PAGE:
Cloud Resume Challenge Step 4 – Static Website

In this step of the challenge, I’m required to host the newly minted resume online, specifically by using Google Cloud Storage.

Cloud Storage doesn’t keep data in a file & folder hierarchy (ie file storage), or as chunks on a disk (block storage.) Rather, data is stored as objects in a packaged format, whereby the package contains the binary form of the data itself, and the relevant associated metadata (creation date, type, author etc…) Each object is accessible via a globally unique identifier, in the form of a URL. Objects are stored in “buckets”, each of which has a globally unique ID, and is physically located in a specific geographic region. As these objects / buckets can be made externally accessible via URL, it makes for a great way to easily serve website content, which is what I’m doing today 🙂

GCP offers various methods of transferring objects into Cloud Storage; from drag & drop in the GCP Console UI, to a physical device which you can lease and ship back to Google with 300TB on it. Since we are, at the moment, only moving over two tiny files, the latter would be a bit excessive and, to be honest, the former is a bit needlessly fiddly. Instead, we’ll use the gcloud and gsutil command line interface tools.

Once you get used to using the CLI tools provided by GCP, they really are the fastest and most efficient way to do most things with the platform. I won’t get into how to set these tools up (not least because it’ll be different depending on which platform you use) but there’s great documentation for that process here. Assuming we’re already set up, my first step is to ensure I’m creating the bucket in the correct project, using:

$ gcloud config set project PROJECT_ID

Then it’s a simple matter of using the gsutil “make bucket” (mb) command to create the bucket itself:

$ gsutil mb -l europe-west2 gs://my-bucket-name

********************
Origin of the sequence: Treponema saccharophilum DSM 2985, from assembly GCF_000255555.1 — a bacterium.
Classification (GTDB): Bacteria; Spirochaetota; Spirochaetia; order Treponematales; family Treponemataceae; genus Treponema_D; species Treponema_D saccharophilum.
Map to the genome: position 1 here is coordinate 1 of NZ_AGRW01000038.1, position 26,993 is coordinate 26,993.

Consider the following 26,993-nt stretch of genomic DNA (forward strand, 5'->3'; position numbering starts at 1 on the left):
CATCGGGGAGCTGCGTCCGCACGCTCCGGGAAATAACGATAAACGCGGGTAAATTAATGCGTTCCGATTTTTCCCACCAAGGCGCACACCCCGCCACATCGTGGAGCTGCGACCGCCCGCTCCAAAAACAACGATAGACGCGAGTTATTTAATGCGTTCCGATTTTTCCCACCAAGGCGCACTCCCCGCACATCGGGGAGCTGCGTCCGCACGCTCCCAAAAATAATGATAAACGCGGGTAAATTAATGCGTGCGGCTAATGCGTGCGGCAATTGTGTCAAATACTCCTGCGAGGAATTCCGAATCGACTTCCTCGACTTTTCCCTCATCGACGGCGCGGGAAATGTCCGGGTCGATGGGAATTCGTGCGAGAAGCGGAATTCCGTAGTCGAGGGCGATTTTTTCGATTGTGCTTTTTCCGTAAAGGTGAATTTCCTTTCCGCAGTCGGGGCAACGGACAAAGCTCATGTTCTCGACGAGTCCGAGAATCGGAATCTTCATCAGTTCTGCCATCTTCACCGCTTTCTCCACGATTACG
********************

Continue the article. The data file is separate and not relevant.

It’s possible to specify various options at the stage of bucket creation, including setting for how long the data should be retained, and the “class” of storage (which affects how often the data should be accessed, and has impact on storage costs.) It’s also possible to set the project the bucket should be created in (but I’d already done that.) Here, I’ve just used the -l option to set the bucket’s physical location to the europe-west2 region (which is London.)

Transferring files into the bucket works in much the same way as copying files locally, using the cp command. Whilst in the local folder containing my html and CSS files, I can use gsutil to transfer these files directly into the cloud:

$ gsutil cp index.html style.css gs://my-bucket-name

Note that multiple files can be uploaded at the same time. Now, as long as you know the bucket and file names, the webpage should be accessible via URL in the standard format of:

But that there’s one more thing I need to do. By default, buckets and their objects are not accessible externally. In order to make them publicly available on the internet, we need to use Identity Access Management (IAM.) IAM is GCP’s way method of allowing admins to control exactly who can do exactly what with each GCP product and feature. It can offer incredibly fine-grained control and access (including to individual files in a Cloud Storage bucket) but here it’s easier and safe enough to make the whole bucket readable (but obviously not writeable!) by anyone. I can do this using gsutil, like so:

$ gsutil iam ch allUsers:objectViewer gs://my-bucket-name

…in other words “use IAM to grant viewer access to objects in this bucket to everyone”.

Great! I now have a static web page withe my resume on it that can be viewed by anyone. Next step is to ensure that visitors can reach my site securely, via HTTPS…